There are only a handful of players on this team that have come from successful winning organizations yet they are not the ones standing up and leading this team.  Outside of Reggie Bush who appears to be trying.  The issue is they lack a concept that great teams live by.  Team is a four letter word that requires 100 percent participation and belief.  This team lacks that concept.

For all of the shortcomings for a teams like Green Bay, New Orleans, and New England, they succeed because they do not want to let each other down instead of failing because they don’t want to let themselves down or lose their job.  No one on this team, evidenced by the lack of effort and production this pre-season has found a way to buy into that edict.

For all his attempts in four years, Tony Sparano could never get the team to rally together.  The lack of continuity simply made things more difficult for the players to find a way to gel side by side.  Cam Cameron tried to do what Philbin is doing now, instilling that fight together family bond but his inability to win the players respect spelled his doom.  Philbin isn’t losing the teams respect, he is acting like a seasoned head coach but most of this teams players haven’t been around this formula and some may not be buying into it, grasping it, or understanding it.

That is the uphill battle that is going to plague Joe Philbin and the 2012 Miami Dolphins.  Not roster turnover, dropped passes, or missed tackles.  Knowing what the guy next to you is going to do and when he is going to do it, allows players to elevate their knowledge of their positions.  That is when those proverbial bonds are formed and that is when a group of players become a team.  Become a family.  And ultimately have each others back.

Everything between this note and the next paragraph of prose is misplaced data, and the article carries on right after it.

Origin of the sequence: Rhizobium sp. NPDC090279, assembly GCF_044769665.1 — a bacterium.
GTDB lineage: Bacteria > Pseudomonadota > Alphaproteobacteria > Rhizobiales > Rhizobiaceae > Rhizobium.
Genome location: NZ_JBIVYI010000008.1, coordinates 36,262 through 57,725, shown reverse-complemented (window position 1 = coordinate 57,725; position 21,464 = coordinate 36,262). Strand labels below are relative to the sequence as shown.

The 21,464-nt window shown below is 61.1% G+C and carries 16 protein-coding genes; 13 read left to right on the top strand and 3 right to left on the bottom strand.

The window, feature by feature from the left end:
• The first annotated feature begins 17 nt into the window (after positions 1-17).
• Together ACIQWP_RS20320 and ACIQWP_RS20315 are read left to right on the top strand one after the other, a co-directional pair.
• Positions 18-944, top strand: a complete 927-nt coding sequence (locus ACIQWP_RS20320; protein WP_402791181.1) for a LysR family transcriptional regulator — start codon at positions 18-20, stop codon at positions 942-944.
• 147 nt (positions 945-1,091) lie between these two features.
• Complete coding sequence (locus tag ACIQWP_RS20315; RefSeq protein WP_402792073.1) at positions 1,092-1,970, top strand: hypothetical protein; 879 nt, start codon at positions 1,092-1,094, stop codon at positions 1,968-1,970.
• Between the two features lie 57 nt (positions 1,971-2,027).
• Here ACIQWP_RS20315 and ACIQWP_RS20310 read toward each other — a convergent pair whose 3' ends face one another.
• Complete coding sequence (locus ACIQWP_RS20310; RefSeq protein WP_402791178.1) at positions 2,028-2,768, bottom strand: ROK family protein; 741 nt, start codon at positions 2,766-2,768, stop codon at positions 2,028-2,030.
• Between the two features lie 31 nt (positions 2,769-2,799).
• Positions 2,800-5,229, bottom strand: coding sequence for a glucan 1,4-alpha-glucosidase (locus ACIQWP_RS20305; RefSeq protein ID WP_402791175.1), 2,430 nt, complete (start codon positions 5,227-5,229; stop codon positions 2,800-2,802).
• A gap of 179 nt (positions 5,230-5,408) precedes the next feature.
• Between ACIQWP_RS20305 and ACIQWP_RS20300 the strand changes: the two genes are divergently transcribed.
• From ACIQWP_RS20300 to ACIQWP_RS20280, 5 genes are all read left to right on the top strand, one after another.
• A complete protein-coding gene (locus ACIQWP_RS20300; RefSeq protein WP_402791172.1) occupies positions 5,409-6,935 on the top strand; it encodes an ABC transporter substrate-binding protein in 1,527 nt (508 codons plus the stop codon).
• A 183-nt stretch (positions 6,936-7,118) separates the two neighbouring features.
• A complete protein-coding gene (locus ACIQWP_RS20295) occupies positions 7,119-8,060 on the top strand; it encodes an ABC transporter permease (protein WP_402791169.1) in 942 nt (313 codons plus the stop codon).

Topics: Joe Philbin, Miami Dolphins

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  • gofins60

    Good article. This is why I have low expectations for this season; I’ve been impatient for years, but I’ll give them this season to learn and grow as a team.

    • txmedic5

      It’s easier to learn to lose than it is to learn to win. This team doesn’t know how to win, what it takes to win, or what a winning organization feels like. We have taught that mediocrity is o.k. Dave Wannstedt was content with letting a defense try and win for him. Nick Saban was just content he didn’t care, Cam Cameron was all fluff and talk, Sparano talked a big game but never instilled confidence. All these years have placed a losing mindset into the players.

  • http://www.facebook.com/profile.php?id=1647336924 Robert Hall

    Most of us fail to realize, that this is todays NFL, and most of the players are only out for themselves. They play for the money, not the idea of being a part of a team, like they did decades ago. Most players are like divas and they mostly consist of the WR’s and RB’s.. Case in point: MJD and Mike Wallace, both signed their respective contracts 5 years ago and agreed to the terms, but with 2 years remaining, they each want to re negotiate their contracts for more money in year 3 because they both did very well last season. Why can’t they wait till the contract is near the end, then bring up all their success when they negotiate a new one? Jake long LT of the Dolphins is in the 5th year of his contract and has been to more pro-bowls than both of these guys put together, and yet he has never threatened to hold out or even complained that he wants more money. Jake Long is a team player, and MJD and Wallace are not.